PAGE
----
Say Goodnight to Insomnia, by Gregg D. Jacobs, Ph. D. (Copyright 2009) is a self-help book based on a 6 week program Dr. Jacobs has developed. Ninety percent of his patients report the program has helped them. The rate of success would probably be lower with insomniacs simply using the book. The sub-title states “Proven More Effective Than Sleeping Pills.”
The book is very repetitive, which is a good feature. Instructions do need to be given over and over again. Repetition is the heart of learning.
If you have insomnia, this book may help you. It attempts to counteract the many false myths about sleeping and insomnia. It reports that insomnia is a health problem suffered by up to half the US population. Research shows that substantial sleep deprivation for long periods of time has no ill effects on general health. Insomniacs have no more cancer, ulcers, lung problems, heart trouble, arthritis etc. than people who sleep well. A major myth Jacobs wants to correct is that everyone needs 8 hours of sleep a day.
That a health problem should have no ill effects on general health seems contradictory. Jacobs does work for a clinic at Massachusetts General Hospital offering treatment for insomnia. This may account for his calling it a health problem.
Jacobs cites research that shows sleeping less than 5.5 hours does impair the functioning of many people. Tests of mental functioning are lower the day after. Bosses and fellow workers notice when someone has had a bad night.
Part of his treatment is having his patients keep a daily sleep log. It is quite elaborate, filling 1-2 pages of his book for each of the 6 weeks. He suggests duplicating these pages. At the end of the course 42 or more pages would be filled. A log does seem a good idea. It helps patients learn their individual sleep pattern, which may vary greatly from averages or norms. It also helps correct failures in memory. Words on paper are more permanent and accurate than most memories.
He shows that sleep needs vary with age. Babies need the most, teenagers average 10 hours, young adults 8. Older adults 7, and many over 65 need no more than 6 hours. There is great variation in each age group.
Jacobs recommends going to bed at the same hour and rising at the same hour even on weekends. His treatment helps a patient train himself to sleep by the clock, to become regular as some insist their bowels should work. This ignores seasonal change. It also ignores the possibility that some individual’s natural or built in sleeping cycle doesn’t fit the 24 hour pattern. He does have some advice for night or swing shift workers.
He suggests your bedroom and bed should be used only for sleeping and possibly sexual activity. Stay in other rooms the rest of the time. He approves of afternoon naps, and cites research showing a slowdown in mental and physical function around 3.
If you do not fall asleep in 20 minutes after turning out the light, Jacobs urges getting out of bed and going to another room until you feel sleepy. He is willing to have you turn on the light, sit up in bed, and read until sleepy. Since he suggests not looking at the clock once lights are out, counting breaths could give a close estimate of 20 minutes.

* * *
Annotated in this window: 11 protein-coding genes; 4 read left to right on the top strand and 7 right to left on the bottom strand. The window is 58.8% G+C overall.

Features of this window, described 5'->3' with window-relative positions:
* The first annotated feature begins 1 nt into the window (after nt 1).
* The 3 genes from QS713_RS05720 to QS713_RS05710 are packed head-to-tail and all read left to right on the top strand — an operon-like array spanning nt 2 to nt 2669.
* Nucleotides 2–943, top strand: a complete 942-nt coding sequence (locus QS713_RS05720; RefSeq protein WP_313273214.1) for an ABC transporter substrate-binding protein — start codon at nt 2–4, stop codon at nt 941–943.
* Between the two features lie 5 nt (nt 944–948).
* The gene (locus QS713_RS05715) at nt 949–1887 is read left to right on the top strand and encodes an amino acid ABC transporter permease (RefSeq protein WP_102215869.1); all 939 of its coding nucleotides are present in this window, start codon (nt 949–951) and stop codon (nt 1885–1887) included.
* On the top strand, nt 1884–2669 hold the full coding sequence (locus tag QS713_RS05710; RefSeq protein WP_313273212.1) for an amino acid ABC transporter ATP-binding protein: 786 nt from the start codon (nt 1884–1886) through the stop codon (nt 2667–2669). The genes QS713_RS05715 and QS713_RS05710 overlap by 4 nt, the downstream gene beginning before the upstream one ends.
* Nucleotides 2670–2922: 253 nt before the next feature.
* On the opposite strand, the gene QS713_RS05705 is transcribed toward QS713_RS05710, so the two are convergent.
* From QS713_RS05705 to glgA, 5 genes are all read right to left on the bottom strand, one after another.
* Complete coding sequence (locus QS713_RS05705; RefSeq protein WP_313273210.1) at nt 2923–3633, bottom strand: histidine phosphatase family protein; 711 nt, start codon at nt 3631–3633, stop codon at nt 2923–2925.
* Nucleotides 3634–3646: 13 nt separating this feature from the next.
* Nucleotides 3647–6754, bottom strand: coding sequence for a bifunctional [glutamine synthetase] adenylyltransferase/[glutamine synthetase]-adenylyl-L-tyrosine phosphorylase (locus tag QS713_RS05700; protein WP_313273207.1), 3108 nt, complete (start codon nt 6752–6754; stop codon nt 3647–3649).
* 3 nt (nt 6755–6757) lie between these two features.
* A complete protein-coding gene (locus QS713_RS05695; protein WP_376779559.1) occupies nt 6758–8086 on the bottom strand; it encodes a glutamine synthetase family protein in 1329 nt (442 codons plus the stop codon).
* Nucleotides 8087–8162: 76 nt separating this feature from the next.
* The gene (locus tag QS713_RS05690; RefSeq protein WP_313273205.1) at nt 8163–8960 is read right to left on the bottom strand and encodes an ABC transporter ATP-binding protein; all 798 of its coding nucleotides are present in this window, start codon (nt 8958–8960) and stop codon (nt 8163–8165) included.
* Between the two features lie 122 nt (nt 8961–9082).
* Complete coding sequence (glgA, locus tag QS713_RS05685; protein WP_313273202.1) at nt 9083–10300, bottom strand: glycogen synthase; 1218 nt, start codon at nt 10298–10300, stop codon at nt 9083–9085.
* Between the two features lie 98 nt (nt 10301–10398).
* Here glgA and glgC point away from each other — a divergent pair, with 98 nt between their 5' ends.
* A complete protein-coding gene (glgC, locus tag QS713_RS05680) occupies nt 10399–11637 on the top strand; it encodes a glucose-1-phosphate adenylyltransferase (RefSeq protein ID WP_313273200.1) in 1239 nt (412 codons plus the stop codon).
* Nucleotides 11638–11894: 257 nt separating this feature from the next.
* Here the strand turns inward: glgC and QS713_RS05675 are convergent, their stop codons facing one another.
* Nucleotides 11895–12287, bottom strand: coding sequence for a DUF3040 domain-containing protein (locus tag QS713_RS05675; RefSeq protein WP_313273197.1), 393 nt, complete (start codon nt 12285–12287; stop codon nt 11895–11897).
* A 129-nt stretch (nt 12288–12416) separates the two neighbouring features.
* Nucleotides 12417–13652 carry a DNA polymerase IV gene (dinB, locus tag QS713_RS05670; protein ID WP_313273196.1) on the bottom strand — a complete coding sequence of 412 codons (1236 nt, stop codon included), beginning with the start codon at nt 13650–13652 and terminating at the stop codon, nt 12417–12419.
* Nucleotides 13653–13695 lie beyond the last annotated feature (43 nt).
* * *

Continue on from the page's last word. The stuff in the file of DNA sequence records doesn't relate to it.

The author of this article is a retired Ph. D. clinical psychologist. He agrees with Jacobs and the NIH that sleeping medications are dangerous and should be avoided. Even mild over the counter pills like Tylenol PM are a danger. What follows is not from Jacobs book, and is slightly slanted toward Asian practices.
He has tried a number of Jacob’s treatment ideas and has found they are workable. He could have easily trained himself into the pattern Jacobs recommends. Instead he simply trusts his body/mind to regulate his sleep patterns.
Words change the way you feel, perceive, and react. Wakefulness at night means the same as insomnia, but doesn’t sound like a medical diagnosis. Being wide awake is regarded as a very positive thing. It can be useful and enjoyable. Since your being awake at night causes no health problems, changing your words (thoughts) may be enough to cure your insomnia or to not regard it as a problem.
If you enjoy daydreaming, you might enjoy creating similar dreams at night while you are awake. The quiet of wee small hours is an excellent time to solve problems.
Your life situation plays a role in insomnia. A person’s responsibilities may require being certain places at certain times. Anyone who has few appointments to meet, no job to get to, is much freer to not treat insomnia as a problem. They are free to enjoy following what their mind and body dictates moment to moment. Older, retired people could forget about sleeping regular hours. They can enjoy being awake when awake, sleeping when sleepy. There should be a Zen saying of “When sleepy sleep, when wakeful, enjoy.”
Lying awake at night is an excellent time to meditate. Simply counting breaths and emphasizing the exhalation, one meditation practice, is likely to result in sleep. And it is possible you might become enlightened or reach satori in the middle of the night. (See Kapleau’s The Three Pillars of Zen).
It is possible through meditation to reach a point of inner silence, no thoughts at all. This usually takes practicing for a long time. Many people keep themselves awake with their thinking. Paying attention to non-verbal sensory input, breathing and other bodily sensations can disrupt the usual thought patterns and bring on sleep. The ‘60’s mottoes of “Be Here Now” rather than your mind wandering elsewhere might help getting to sleep. Baba Ram Dass (Richard Alpert) wrote a book with that title.
Try some of the above suggestions, or read the books mentioned. You are all individuals, and what works for you is likely not to work for the next reader. Sweet dreams!